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Journal of Minerals & Materials Characterization & Engineering, Vol. 10, No.6, pp.535-551, 2011
jmmce.org Printed in the U S A. All rights reser ved
Degradation Behavior of High Chromium Sodium-Modified
A356.0-Type Al-Si-Mg Alloy in Simulated Seawater Environment
M. Abdulwahab*1, 2, I.A. Madugu1, S.A. Yaro1, A.P.I. Popoola2
1Department of Metallurgical and Materials Engineering, Ahmadu Bello University, Zaria,
2Department of Chemical and Metallurgical Engineering, Tshwane University of Technology,
Pretoria, Republic of South Africa
*Corresponding Author: firstname.lastname@example.org
The effect of multiple-step therm al ag eing treatm ent (MSTAT) on th e corrosion characteris tics of
A356.0-type Al-Si-Mg alloy in simulated seawater has been studied. The MSTAT treatment also
consists of Double Thermal Ageing (DTAT- T7), Single Thermal Ageing (STAT- T6), Step-
Quenching and Ageing (SQA). The corrosion of the thermal treated samples was characterized
by electrochemical Potentiodynamics polarization techniques consisting of linear polarization
and chronopotentiometric method using the fit Tafel plot. Generally, from the linear
polarization, the corrosion rate decreases at all temperatures with the ageing time. The
corrosion behavior of the DTAT and SQA Al-Si-Mg alloy in the simulated seawater showed
better resistance than the STAT Al-Si-Mg alloy. Samples in the SQA-STAT have improved
corrosion resistance than the SQA-DTAT one. The chronopotentiometric corrosion study of some
selected samples indicates a decrease in the corrosion resistance with open circuit potential
exposure time. Consequently, the form of corrosion in the studied Al-Si-Mg alloy are slightly
uniform and predominantly pitting corrosion as obtained from the SEM study. The pits diameter
were found to range from 30-50µm.
Key words: pits diameter, MSTAT, degradation behavior, corrosion rate.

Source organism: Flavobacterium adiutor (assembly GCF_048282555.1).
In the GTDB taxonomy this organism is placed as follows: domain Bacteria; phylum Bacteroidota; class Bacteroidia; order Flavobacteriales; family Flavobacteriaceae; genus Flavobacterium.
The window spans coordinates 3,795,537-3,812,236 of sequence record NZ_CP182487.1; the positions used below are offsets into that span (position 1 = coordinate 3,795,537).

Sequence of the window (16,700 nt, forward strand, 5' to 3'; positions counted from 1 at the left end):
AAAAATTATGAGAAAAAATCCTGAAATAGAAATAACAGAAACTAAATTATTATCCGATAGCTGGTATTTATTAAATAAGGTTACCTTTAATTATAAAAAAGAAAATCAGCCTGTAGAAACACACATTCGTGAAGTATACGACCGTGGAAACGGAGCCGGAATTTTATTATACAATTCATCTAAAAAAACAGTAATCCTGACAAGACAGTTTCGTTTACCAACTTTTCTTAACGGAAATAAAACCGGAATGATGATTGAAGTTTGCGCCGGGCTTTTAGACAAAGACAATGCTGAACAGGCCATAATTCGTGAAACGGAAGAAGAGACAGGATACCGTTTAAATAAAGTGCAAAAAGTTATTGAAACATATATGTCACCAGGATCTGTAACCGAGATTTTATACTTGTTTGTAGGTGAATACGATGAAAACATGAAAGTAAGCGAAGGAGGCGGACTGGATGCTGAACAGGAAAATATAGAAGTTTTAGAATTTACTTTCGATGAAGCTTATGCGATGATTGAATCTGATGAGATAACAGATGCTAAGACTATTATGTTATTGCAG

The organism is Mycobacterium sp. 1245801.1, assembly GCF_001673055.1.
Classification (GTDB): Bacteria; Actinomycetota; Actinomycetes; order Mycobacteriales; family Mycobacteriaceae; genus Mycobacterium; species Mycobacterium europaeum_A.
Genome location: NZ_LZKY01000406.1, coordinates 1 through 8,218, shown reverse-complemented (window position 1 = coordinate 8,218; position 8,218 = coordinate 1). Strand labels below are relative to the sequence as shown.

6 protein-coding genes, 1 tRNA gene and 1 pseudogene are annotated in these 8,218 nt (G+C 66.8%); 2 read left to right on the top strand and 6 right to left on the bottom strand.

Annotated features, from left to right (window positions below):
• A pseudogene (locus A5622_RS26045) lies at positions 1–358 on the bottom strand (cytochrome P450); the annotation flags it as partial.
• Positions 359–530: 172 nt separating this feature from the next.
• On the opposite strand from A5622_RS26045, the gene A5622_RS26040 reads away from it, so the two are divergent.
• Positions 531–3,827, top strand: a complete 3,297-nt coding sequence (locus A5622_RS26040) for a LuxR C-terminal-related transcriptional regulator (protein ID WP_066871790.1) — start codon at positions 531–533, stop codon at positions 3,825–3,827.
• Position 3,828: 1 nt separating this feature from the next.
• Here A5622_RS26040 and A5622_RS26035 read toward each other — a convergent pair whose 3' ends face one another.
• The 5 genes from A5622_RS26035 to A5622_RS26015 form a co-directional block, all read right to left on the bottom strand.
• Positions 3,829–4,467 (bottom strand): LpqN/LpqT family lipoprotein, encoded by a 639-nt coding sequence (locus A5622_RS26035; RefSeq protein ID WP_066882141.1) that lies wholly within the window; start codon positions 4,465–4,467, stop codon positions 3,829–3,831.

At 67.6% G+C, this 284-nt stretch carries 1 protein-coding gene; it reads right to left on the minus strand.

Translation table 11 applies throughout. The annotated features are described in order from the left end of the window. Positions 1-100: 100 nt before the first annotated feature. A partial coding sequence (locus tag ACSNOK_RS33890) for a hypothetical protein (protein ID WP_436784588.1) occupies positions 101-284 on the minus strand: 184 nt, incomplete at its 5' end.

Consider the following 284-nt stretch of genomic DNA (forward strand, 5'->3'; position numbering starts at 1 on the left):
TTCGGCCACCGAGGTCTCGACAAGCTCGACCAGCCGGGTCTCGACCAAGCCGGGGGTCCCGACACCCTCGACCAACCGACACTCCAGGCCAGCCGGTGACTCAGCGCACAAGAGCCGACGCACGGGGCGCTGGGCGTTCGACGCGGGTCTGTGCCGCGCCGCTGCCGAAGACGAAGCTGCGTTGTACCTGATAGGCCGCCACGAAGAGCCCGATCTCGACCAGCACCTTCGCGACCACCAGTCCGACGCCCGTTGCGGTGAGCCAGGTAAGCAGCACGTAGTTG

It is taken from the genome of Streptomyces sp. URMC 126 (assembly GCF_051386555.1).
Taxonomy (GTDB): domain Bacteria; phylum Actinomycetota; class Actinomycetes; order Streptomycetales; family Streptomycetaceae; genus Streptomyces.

Foundry aluminium alloys based on the Al-Si system are widely used in the automobile field
since they provide excellent fluidity and castability, good resistance to corrosion and mechanical
536 M. Abdulwahab, I.A. Madugu, S.A. Yaro, A.P.I. Popoola Vol.10, No.6
properties [1-4]. Al-Si alloys are characterized by a wide temperature range in the semi-solid
region [1,5]. Al-Si alloys, which comprise 85% to 90% of the total aluminium cast parts
produced, exhibit excellent castability, mechanical and physical properties [6,7]. Aluminium
alloys has successf ully pen etrated t he auto motiv e market, largely (> 75%) in the form of castings
. Addition of Mg to Al-Si (A356 alloys) is the main solid solution strengthener to aluminium
alloys and responsible to precipitation hardening (PH) to yield higher strength [9-12]. A356
alloys contains silicon but also magnesiu m as main alloying ele ments. It shows response to heat
treatment [1,3,13-16] and increase strength by precipitation of Mg2Si in aluminium matrix [1,17-
Aluminium and its alloys are considered to be highly corrosion resistant under the majority of
available service condition . The various grades of pure aluminium are most resistance,
followed closely by the Al-Mg, Al-Mn alloys. Next in order is Al-Mg-Si and then Al-Si alloy.
The alloy containing copper are the least resistant to corrosion; but this can be improved by
coating each sid e of the copper containing alloy with a thin lay er of high purity aluminium, thus
gaining a three ply metal, i.e. Alclad. This claddi ng acts as a mechanical shield and also protects
the material by sacrificial . When aluminium surface are exposed to the atmosphere, a thin
invisible oxide (Al2O3) skin forms, which protects the metal from corrosion in many
environments . This film protect the metal from further oxidation unless this coating is
destroyed, the material remains fully protected against corrosion [27,28]. The composition of an
alloy and its thermal treatment are of important for susceptibility of alloys to corrosion .
In the development and processing of aluminium alloys, various works have been reported on the
degradation of the alloys at various environment and operating conditions. Several methods of
controlling and preventing or minimizing corrosion attach in aluminium alloys have been
demonstrated by different authors. Alloy ing addition have been reported to successfully reduced
corrosion attack in aluminium alloy [30,31]. Other methods of corrosion control include
inhibitors addition [32-34]. Heat treatment (PH) (including DTAT) [31,35-40]. Corrosion
resistance of Al-Si-Mg alloy is much better than the aluminium-copper alloys . On the
microstructural and submicroscopic scales, the electroche mical properties develop point-to-point
non-uniformities that account for changes in resistance of the alloy . Abdulrahman and
Agbodion  studied the effect of ageing time and temper on the corrosion of Al-Si-Cu alloy in
varying HCl concentrated acid solution. They noticed that the rate of corrosion of the alloy
increased with increase in concentrations of the acid and d e creased sharply with time.
Khoshnaw and Gardi  studied the effect of ageing time and temperature on exfoliation